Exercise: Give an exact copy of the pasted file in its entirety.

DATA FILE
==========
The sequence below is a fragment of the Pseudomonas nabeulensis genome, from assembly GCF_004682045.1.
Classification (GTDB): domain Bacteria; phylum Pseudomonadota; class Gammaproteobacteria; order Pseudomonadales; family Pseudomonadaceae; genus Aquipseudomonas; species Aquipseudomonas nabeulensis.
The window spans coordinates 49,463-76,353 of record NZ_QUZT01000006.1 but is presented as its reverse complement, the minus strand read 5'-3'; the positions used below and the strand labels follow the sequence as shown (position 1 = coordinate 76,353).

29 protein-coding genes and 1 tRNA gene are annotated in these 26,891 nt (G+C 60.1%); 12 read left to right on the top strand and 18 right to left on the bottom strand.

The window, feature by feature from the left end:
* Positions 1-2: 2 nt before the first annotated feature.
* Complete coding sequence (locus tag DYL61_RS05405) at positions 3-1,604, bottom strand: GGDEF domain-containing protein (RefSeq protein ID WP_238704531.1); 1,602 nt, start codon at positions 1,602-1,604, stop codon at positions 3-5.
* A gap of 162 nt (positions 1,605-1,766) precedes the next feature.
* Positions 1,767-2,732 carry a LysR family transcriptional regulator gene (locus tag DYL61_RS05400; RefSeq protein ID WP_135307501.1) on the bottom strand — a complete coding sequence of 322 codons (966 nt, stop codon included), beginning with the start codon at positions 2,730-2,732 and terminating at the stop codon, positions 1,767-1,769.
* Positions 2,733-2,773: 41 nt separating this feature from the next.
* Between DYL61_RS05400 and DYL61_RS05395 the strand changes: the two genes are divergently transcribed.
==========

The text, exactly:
The sequence below is a fragment of the Pseudomonas nabeulensis genome, from assembly GCF_004682045.1.
Classification (GTDB): domain Bacteria; phylum Pseudomonadota; class Gammaproteobacteria; order Pseudomonadales; family Pseudomonadaceae; genus Aquipseudomonas; species Aquipseudomonas nabeulensis.
The window spans coordinates 49,463-76,353 of record NZ_QUZT01000006.1 but is presented as its reverse complement, the minus strand read 5'-3'; the positions used below and the strand labels follow the sequence as shown (position 1 = coordinate 76,353).

29 protein-coding genes and 1 tRNA gene are annotated in these 26,891 nt (G+C 60.1%); 12 read left to right on the top strand and 18 right to left on the bottom strand.

The window, feature by feature from the left end:
* Positions 1-2: 2 nt before the first annotated feature.
* Complete coding sequence (locus tag DYL61_RS05405) at positions 3-1,604, bottom strand: GGDEF domain-containing protein (RefSeq protein ID WP_238704531.1); 1,602 nt, start codon at positions 1,602-1,604, stop codon at positions 3-5.
* A gap of 162 nt (positions 1,605-1,766) precedes the next feature.
* Positions 1,767-2,732 carry a LysR family transcriptional regulator gene (locus tag DYL61_RS05400; RefSeq protein ID WP_135307501.1) on the bottom strand — a complete coding sequence of 322 codons (966 nt, stop codon included), beginning with the start codon at positions 2,730-2,732 and terminating at the stop codon, positions 1,767-1,769.
* Positions 2,733-2,773: 41 nt separating this feature from the next.
* Between DYL61_RS05400 and DYL61_RS05395 the strand changes: the two genes are divergently transcribed.